Winfield Courier, July 12, 1883. The Creamery. J. P. Baden has obtained a majority of the stock in the Creamery, and with C. C. Black and a few others, will pay off the debt and put the institution in the best condition for business at once. Baden will run the machine and his well known energy and business ability will insure its future success without any further trouble. He will pay for cream the price that farmers would get for their butter even if first rate and in good condition, and thus farmers can save the churning and the trouble and expense of working ice, etc. The Creamery will have facilities for always making the best butter and keeping it in the best condition in any weather. Baden has made arrangements by which he will send it to New York by the car load packed in ice at a cost of a cent and a half per pound, instead of four and five cents as formerly, and he will be able to pay much higher prices than in former years and yet make fair profits on the business. We do not doubt that the farmers will avail themselves generally of these superior facilities and furnish Baden with cream until he “can’t rest.” J. P. is one of the best men for this county that any county ever had. The tremendous amount of butter, eggs, chickens, turkeys, fruits, and vegetables of all kinds which he makes a market for is of unestimated value to this community.
Winfield Courier, August 9, 1883. J. P. Baden shipped a car load of watermelons west last week and another Monday. He never fails to find a market for everything raised in Cowley County.
Winfield Courier, September 13, 1883.
J. P. Baden wants 10,000 bushels of choice budded peaches for which he will pay the highest prices in cash.
Winfield Courier, December 6, 1883.
AD. “TOWER GROCERY.” $10,000 WORTH -OF- GOODS SLAUGHTERED.
During the next 30 days, and until closed out, we will sell our entire stock of GROCERIES, QUEENSWARE, GLASSWARE, WOODENWARE, STONEWARE, ETC., REGARDLESS OF COST!
I have decided to CLOSE OUT this store, and will make such PRICES as will enable me to do it quickly. We have just received two car-loads of Choice Apples, car-load Stoneware, also an enormous stock of Queensware and Glassware for Holiday trade. Our stock is all
FRESH AND THE LARGEST IN THE CITY. -AND- RARE BARGAINS can be had during our sale. We will continue to take Butter, Eggs, and Poultry in exchange for goods at highest market value. No goods sold on credit after this date, Nov. 24, 1883.
We intend to be out every dollars worth of goods in the house by January 1st. Show cases, counters, and scales for sale as soon as closed out.
Positively no goods sold on time.
J. P. BADEN.
All accounts due this house must be SETTLED AT ONCE. A word to the wise is sufficient.
Winfield Courier, December 13, 1883.
AD. 20,000 Turkeys wanted by J. P. Baden; must be delivered on or before the 18th.
Winfield Courier, March 20, 1884.
A Big Shipping Business.
J. P. Baden’s fame as a produce dealer has reached New York City and is spreading to the uttermost parts of the earth. A man came direct from New York City last week and bought of him three carloads of eggs, 40,500 dozen, and bargained for more. Another carload goes today. Baden has sold $13,500 worth of eggs alone in the last two weeks. He has rented, in addition to his other buildings, the old foundry on North Main, and has thirty men constantly employed packing eggs. He has made a market in Winfield for produce second to none in the west. He gets produce from nearly every county in Kansas and ships it all over the United States. He will put his immense business under one roof as soon as the additions to the McDougal Building are finished.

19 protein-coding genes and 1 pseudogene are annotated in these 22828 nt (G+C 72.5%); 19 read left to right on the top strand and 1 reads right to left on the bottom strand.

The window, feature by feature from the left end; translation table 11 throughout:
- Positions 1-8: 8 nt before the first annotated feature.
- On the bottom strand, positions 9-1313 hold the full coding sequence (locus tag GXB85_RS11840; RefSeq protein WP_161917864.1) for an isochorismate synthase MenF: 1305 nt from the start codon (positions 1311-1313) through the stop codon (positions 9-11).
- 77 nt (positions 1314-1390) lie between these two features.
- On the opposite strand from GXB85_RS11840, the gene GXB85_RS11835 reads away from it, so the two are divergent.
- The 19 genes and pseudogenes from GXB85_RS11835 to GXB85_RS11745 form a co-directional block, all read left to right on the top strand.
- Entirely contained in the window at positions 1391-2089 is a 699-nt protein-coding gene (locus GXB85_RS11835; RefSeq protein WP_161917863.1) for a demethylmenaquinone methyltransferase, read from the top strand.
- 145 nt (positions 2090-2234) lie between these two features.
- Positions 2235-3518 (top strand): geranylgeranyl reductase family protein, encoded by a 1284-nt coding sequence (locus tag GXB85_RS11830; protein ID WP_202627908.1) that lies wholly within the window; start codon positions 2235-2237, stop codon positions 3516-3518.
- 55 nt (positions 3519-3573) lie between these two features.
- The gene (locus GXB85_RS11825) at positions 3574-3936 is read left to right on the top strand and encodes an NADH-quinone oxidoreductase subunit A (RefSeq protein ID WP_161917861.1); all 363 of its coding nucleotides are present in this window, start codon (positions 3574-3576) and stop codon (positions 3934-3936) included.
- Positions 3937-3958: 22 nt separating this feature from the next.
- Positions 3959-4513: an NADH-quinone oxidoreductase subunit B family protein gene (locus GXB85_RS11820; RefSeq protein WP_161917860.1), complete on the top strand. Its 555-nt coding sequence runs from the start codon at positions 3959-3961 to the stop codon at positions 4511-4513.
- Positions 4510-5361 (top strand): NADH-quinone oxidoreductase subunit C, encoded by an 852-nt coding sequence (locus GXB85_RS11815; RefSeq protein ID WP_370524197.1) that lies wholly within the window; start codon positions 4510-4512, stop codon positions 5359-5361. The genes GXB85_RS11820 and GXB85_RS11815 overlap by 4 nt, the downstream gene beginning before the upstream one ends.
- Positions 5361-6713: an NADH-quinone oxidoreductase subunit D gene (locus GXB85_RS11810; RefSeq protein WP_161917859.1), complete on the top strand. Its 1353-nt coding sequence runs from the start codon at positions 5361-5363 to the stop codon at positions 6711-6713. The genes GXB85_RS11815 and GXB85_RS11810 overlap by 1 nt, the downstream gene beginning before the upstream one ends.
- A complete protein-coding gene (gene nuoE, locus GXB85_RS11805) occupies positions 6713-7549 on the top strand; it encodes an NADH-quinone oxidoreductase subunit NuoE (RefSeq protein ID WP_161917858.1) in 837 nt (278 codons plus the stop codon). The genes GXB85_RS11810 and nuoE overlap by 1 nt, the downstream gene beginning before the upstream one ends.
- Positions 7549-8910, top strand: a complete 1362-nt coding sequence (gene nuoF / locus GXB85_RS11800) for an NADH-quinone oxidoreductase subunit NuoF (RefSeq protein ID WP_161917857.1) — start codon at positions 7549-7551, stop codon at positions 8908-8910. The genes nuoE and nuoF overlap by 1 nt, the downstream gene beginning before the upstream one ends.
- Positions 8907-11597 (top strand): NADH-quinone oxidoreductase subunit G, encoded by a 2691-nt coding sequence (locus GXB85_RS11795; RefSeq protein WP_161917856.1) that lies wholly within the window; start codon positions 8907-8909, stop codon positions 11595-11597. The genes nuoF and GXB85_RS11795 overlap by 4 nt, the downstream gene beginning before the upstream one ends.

Winfield Courier, July 2, 1884. J. P. Baden shipped two car loads of butter to New Orleans, Louisiana, last week. The Southern Kansas railroad has built a lot of refrigerator cars for him in which Cowley’s butter and egg crop will be transported all over the south.
J. P. Baden is arranging to remove his entire business under one roof in the McDougle block about July 14th. He will occupy lots of room and when he gets the different parts together, will have the biggest institution in Southern Kansas.
Winfield Courier, July 31, 1884.
A MAMMOTH ESTABLISHMENT.
J. P. Baden’s Immense Mercantile Stocks All Under the Same Roof
In the McDougall Block.
[Note: Ads, etc., before this, I believe said “McDougal”....???]
J. P. Baden and his large corps of clerks have been busily engaged this week in removing the North End store to “headquarters” in the McDougall Block and are now almost straightened out. The magnitude of J. P. Baden’s business can be more fully realized now that he has his stocks all under the same roof. On entering his establishment now you at once pronounce it the largest mercantile house in Southern Kansas. Its arrangement is very “citified.” Every department is to itself with a special salesman in charge. The first room contains, systematically arranged, everything in the line of dry goods, notions, boots and shoes, etc., while in the back room, fronting on 10th Avenue, is the clothing and gents furnishings. The room south of this and the cellar of this wing are the produce departments. The second large building contains the large and superior stock of groceries, queensware, glassware, etc. Between the main buildings is a large archway in which is the cashier’s desk. Kansas doesn’t possess a larger or a more complete establishment than J. P. Baden’s “Headquarters,” and every citizen of the county should feel proud of it. Mr. Baden has worked up by his wonderful energy, judicious advertising, and honorable dealing, a reputation and business worthy the personal pride he takes in them. He is known all over the country as the largest produce shipper in the west, and the benefit he has been to Cowley in creating a profitable market for her garden produce, poultry, eggs, etc., is incalculable. Everyone should take a look through Baden’s Headquarters. Nearly 28,000 square feet in one building covered with salable wares isn’t to be seen in every city of the west. Winfield is gradually taking on metropolitan airs and in a few years will not take a back seat for even Kansas City.